What is it? The word ‘posture’ in most common usage almost exclusively refers to the way a person sits or stands, and is generally termed ‘good posture’ or ‘bad posture’. We all have positions we spend a lot of time in. If one of these positions puts your spine and other joints out of their normal balanced alignment, this is a postural dysfunction – and your muscles will adapt and become unbalanced.
It is popular to believe that slouching is due to laziness, or because the person doesn’t want to sit up straight. However, the major factor which determines the way a person sits or stands is the shape of their spinal bones. That shape can be determined by an injury which occurs in a few seconds when the person is young or by poor nutrition or disease which weakens their bones and causes the change in a few weeks or months.
Correct posture at the computer eliminates discomfort and possible injury. “Picture-perfect” posture can be extremely fatiguing. If you commute to work and sit most of the day, you can be sitting for 10 to 12 hours a day.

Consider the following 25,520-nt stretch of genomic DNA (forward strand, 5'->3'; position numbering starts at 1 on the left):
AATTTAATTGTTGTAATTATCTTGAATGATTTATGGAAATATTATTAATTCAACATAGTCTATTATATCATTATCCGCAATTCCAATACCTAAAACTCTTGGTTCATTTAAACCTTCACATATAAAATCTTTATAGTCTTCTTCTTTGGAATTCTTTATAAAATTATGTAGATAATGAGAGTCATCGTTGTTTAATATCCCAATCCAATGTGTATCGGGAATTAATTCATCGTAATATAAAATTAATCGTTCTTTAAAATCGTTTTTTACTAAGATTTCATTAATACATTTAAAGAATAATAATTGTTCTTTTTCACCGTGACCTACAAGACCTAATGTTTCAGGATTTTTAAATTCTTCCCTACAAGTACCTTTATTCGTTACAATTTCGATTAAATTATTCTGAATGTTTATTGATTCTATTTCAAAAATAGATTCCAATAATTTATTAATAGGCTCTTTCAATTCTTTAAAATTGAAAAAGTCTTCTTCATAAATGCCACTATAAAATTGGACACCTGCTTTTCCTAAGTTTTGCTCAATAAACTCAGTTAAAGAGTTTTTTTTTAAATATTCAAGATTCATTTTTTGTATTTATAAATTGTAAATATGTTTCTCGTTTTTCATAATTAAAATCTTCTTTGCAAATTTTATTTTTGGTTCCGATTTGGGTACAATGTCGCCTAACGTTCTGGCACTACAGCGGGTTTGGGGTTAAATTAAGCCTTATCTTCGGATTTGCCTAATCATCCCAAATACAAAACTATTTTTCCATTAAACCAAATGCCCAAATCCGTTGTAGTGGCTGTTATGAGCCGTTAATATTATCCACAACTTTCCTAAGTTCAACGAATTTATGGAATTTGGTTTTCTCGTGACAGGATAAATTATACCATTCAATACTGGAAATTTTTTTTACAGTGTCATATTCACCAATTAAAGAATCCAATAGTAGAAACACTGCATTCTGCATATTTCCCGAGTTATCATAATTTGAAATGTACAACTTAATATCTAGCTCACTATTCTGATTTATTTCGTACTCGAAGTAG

Occupational Safety and Health Administration (OSHA) Statistics
- ‘Ergonomics in the Workplace’ – is mostly commonly referred to posture and sitting position in front of the computer.
- On average, 95% of an office workers’ day is spent sitting in front of the computer. View Ergonomics Case Studies.
- Musculoskeletal injuries resulting from poor workplace ergonomics account for 34% of all lost workday injuries and illnesses.
“All crooked or constrained bodily positions affect respiration injuriously. Reading, writing, sitting, standing, speaking, and working with the trunk of the body bent forward are extremely hurtful by overstretching the muscles of the back, compressing the lungs, and pushing downwards and backwards the stomach, bowels, and abdominal muscles.”
A good posture cannot be achieved unless the base, the feet and ankles are strong and healthy. The type of shoes you wear directly affects the health of your feet. When the foundation (your feet) is crumbling, the building (your body) crumbles and eventually collapses.
Head of Olympics Soft Tissue Therapy Services, Brad Hiskins, details how he evaluates thoracic spine dysfunction. He says that, inevitably, much of postural dysfunction resides in the thoracic spine.
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